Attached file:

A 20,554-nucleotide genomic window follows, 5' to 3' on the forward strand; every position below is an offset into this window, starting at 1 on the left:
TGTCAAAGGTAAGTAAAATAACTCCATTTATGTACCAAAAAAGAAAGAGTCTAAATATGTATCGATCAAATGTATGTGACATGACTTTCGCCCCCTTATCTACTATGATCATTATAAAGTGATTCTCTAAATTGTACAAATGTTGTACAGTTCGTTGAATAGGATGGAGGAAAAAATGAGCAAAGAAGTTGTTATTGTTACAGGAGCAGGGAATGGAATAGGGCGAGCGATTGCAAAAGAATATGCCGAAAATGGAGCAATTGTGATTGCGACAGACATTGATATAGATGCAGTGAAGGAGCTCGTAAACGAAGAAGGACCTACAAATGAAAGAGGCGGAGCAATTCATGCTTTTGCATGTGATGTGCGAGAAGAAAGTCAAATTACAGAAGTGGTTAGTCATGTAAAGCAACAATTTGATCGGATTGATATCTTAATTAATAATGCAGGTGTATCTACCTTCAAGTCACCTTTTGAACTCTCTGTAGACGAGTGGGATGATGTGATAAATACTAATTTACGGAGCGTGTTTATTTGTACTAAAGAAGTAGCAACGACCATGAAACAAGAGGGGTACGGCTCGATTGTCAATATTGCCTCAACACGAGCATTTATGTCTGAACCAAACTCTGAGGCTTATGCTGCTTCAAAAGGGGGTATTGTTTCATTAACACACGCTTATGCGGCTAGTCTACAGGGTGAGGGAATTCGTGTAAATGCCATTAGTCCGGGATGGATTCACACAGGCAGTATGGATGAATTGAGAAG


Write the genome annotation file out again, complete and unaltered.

A 20,554-nucleotide genomic window follows, 5' to 3' on the forward strand; every position below is an offset into this window, starting at 1 on the left:
TGTCAAAGGTAAGTAAAATAACTCCATTTATGTACCAAAAAAGAAAGAGTCTAAATATGTATCGATCAAATGTATGTGACATGACTTTCGCCCCCTTATCTACTATGATCATTATAAAGTGATTCTCTAAATTGTACAAATGTTGTACAGTTCGTTGAATAGGATGGAGGAAAAAATGAGCAAAGAAGTTGTTATTGTTACAGGAGCAGGGAATGGAATAGGGCGAGCGATTGCAAAAGAATATGCCGAAAATGGAGCAATTGTGATTGCGACAGACATTGATATAGATGCAGTGAAGGAGCTCGTAAACGAAGAAGGACCTACAAATGAAAGAGGCGGAGCAATTCATGCTTTTGCATGTGATGTGCGAGAAGAAAGTCAAATTACAGAAGTGGTTAGTCATGTAAAGCAACAATTTGATCGGATTGATATCTTAATTAATAATGCAGGTGTATCTACCTTCAAGTCACCTTTTGAACTCTCTGTAGACGAGTGGGATGATGTGATAAATACTAATTTACGGAGCGTGTTTATTTGTACTAAAGAAGTAGCAACGACCATGAAACAAGAGGGGTACGGCTCGATTGTCAATATTGCCTCAACACGAGCATTTATGTCTGAACCAAACTCTGAGGCTTATGCTGCTTCAAAAGGGGGTATTGTTTCATTAACACACGCTTATGCGGCTAGTCTACAGGGTGAGGGAATTCGTGTAAATGCCATTAGTCCGGGATGGATTCACACAGGCAGTATGGATGAATTGAGAAG